Frank Bosma is a coder in heart and soul. He’s been at it for almost twenty years now, since 1999. He studied Media Technology at Hogeschool Utrecht. “At a study fair they mentioned Tomb Raider in the booklet about the course, along with some other really cool stuff, and that’s what sold me on it.” It was the first year that they were offering this class, so it’s fair to say he’s a pioneer in his field.
Frank works as a newsroom developer for VPRO, a Dutch public broadcasting organization. Hackastory crossed Frank’s path in 2015 when Hay Kranen, a Hackastory co-founder and his colleague at VPRO, told him about a hackathon that Hackastory was organizing in Istanbul, for which they needed an additional coder, and from then on he’s come along to every hackathon. Frank’s involvement with Hackastory is on a freelance basis.
Something In The Air
Frank is never bored. There’s always something to code. When he’s not working on something at VPRO, he’s helping us out at hackathons or working on a pet project. For example, he’s currently developing a Virtual Reality story set in Ukraine with fellow Hackanauts Nienke Huitenga and Hans Van Arken. With that in mind, what he’s doing at Hackastory is very different from what he’s doing at VPRO, where he does a lot of front-end coding whereas Hackastory projects involve collaborations with other disciplines. “I’ve participated in many hackathons. I love the atmosphere, and the pressure that comes along with having to come up with something in such a short time frame,” Frank says. “I like to be surrounded by like-minded people and to get to know new people. Hackastory adds a global element. I love the people they draw and the general mood of their hackathons.”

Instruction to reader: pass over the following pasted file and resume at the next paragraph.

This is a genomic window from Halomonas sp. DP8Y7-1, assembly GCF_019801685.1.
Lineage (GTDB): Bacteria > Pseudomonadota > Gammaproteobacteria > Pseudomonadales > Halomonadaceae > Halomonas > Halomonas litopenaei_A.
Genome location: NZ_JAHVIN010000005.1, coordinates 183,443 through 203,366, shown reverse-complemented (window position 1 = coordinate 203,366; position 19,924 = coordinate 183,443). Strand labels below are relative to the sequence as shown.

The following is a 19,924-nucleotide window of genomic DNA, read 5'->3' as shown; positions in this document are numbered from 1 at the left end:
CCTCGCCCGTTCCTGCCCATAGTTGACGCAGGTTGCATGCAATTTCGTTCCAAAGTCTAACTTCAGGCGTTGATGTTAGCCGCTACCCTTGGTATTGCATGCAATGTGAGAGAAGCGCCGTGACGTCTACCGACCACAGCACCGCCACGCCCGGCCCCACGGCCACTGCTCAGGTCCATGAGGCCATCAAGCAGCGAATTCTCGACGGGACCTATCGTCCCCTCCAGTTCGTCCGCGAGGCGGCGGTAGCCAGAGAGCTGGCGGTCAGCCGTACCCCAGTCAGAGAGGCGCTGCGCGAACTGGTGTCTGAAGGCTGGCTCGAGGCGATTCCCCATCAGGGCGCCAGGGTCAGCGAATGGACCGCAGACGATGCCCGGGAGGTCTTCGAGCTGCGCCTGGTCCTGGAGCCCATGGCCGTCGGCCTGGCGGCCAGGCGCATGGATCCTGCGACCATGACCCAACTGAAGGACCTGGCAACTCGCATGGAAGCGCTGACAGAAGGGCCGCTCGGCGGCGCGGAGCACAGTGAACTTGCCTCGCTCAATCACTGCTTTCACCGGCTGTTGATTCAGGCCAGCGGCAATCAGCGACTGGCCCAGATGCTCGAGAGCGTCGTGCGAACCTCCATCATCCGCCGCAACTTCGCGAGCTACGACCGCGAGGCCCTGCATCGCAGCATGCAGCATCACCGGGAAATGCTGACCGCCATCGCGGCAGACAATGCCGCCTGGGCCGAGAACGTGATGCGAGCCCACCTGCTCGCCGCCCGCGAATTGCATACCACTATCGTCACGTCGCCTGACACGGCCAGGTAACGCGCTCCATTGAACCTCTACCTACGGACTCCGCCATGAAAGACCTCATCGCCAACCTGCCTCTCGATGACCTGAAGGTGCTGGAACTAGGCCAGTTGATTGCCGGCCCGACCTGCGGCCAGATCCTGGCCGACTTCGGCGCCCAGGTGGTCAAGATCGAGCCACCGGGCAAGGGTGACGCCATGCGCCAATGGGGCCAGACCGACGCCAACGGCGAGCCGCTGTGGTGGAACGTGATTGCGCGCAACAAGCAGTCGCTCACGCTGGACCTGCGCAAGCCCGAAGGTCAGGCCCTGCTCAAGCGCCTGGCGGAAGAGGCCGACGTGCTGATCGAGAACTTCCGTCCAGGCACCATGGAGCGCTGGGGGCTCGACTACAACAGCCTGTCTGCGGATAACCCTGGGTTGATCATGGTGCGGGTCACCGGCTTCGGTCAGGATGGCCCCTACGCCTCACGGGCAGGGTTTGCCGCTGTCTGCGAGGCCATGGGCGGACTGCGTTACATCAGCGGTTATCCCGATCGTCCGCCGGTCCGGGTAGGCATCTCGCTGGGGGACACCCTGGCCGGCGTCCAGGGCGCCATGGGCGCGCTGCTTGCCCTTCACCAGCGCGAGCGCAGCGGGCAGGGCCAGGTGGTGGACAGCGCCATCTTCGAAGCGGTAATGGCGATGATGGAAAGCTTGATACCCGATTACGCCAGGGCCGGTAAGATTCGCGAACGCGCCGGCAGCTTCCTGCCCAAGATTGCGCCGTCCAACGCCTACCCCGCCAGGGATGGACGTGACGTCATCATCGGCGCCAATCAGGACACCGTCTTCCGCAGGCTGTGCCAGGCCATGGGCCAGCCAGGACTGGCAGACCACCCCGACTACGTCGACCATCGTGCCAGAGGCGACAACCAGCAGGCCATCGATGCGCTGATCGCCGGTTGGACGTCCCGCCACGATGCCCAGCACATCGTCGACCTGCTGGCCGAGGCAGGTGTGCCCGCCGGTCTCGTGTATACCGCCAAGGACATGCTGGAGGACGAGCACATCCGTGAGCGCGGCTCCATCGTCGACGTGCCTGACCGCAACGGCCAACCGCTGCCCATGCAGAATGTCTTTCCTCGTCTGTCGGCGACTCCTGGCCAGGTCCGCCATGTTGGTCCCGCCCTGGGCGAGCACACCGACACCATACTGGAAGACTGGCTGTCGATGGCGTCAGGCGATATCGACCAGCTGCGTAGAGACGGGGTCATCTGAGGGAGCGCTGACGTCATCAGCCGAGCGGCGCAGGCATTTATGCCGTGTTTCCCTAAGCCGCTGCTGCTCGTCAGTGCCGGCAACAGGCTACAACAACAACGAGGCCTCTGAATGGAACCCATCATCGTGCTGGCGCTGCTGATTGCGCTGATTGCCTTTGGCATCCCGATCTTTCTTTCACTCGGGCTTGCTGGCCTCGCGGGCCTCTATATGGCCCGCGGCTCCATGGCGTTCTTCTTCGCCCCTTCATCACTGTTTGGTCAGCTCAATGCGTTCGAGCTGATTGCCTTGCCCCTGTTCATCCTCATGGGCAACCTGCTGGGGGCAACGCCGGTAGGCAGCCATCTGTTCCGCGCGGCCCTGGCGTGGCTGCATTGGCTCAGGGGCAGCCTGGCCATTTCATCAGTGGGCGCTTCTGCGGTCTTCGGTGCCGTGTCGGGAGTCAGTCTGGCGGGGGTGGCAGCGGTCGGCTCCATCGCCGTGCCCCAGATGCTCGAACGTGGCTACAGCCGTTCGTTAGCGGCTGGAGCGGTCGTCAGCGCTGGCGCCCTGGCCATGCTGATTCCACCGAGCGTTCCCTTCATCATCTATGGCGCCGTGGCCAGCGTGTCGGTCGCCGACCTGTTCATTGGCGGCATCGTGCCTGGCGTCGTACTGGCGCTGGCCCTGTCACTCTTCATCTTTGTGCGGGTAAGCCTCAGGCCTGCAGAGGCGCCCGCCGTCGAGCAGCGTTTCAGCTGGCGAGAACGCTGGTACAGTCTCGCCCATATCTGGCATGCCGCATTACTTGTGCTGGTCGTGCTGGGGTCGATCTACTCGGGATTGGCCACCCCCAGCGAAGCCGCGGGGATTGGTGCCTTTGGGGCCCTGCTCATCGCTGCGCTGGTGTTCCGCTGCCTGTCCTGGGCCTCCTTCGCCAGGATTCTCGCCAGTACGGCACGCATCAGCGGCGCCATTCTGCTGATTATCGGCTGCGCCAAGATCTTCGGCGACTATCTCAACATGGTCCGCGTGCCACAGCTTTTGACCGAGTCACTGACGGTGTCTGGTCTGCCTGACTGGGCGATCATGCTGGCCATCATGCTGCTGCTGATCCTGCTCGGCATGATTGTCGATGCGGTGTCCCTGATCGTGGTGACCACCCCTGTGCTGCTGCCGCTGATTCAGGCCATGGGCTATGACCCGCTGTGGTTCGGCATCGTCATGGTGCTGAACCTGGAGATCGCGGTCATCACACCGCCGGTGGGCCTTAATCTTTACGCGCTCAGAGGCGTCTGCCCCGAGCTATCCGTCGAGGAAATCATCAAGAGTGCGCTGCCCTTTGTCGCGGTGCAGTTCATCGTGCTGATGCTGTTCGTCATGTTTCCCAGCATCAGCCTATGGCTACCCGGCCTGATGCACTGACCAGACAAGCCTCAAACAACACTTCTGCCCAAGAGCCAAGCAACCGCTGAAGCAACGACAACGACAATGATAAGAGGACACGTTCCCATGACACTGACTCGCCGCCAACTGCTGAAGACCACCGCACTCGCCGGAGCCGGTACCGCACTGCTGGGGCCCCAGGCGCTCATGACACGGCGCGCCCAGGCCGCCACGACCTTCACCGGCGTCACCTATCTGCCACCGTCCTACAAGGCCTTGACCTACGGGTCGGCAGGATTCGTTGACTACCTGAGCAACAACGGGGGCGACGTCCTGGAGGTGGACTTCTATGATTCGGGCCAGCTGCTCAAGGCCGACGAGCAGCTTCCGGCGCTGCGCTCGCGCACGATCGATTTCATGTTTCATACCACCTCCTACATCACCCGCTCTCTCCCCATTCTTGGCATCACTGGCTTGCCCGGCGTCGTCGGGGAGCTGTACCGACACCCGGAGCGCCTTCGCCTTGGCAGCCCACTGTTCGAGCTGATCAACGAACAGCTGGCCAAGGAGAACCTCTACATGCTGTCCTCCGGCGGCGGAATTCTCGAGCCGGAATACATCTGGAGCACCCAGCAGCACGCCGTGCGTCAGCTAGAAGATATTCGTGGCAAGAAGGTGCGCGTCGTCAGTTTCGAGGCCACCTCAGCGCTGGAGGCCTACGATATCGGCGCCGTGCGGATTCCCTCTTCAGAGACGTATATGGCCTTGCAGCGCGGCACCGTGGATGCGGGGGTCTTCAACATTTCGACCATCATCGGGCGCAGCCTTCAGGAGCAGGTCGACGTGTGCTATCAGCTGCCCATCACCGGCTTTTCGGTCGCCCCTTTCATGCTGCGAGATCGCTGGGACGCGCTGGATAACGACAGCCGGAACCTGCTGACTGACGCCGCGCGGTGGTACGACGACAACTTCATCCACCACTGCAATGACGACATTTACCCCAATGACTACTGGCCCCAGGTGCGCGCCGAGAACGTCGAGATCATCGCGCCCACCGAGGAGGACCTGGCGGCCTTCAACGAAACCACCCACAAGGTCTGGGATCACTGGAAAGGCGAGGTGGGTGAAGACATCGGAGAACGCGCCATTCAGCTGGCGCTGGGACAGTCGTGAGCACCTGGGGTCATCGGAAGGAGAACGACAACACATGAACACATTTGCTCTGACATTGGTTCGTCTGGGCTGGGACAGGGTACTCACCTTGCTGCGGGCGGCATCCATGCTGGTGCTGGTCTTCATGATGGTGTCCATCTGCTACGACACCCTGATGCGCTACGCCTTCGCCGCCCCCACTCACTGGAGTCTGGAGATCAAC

For Frank, it’s important to be a part of something bigger. “I’ll join the hackathon as a coder but also I’ll act more as a coach. The team is far more important than the individual, and I guide the team to make sure everything keeps running smoothly.” Thanks to his coaching, his team always comes up with something creative. “What counts is that, at the end of the day, you have a really cool concept that you can then present with confidence to everyone else.”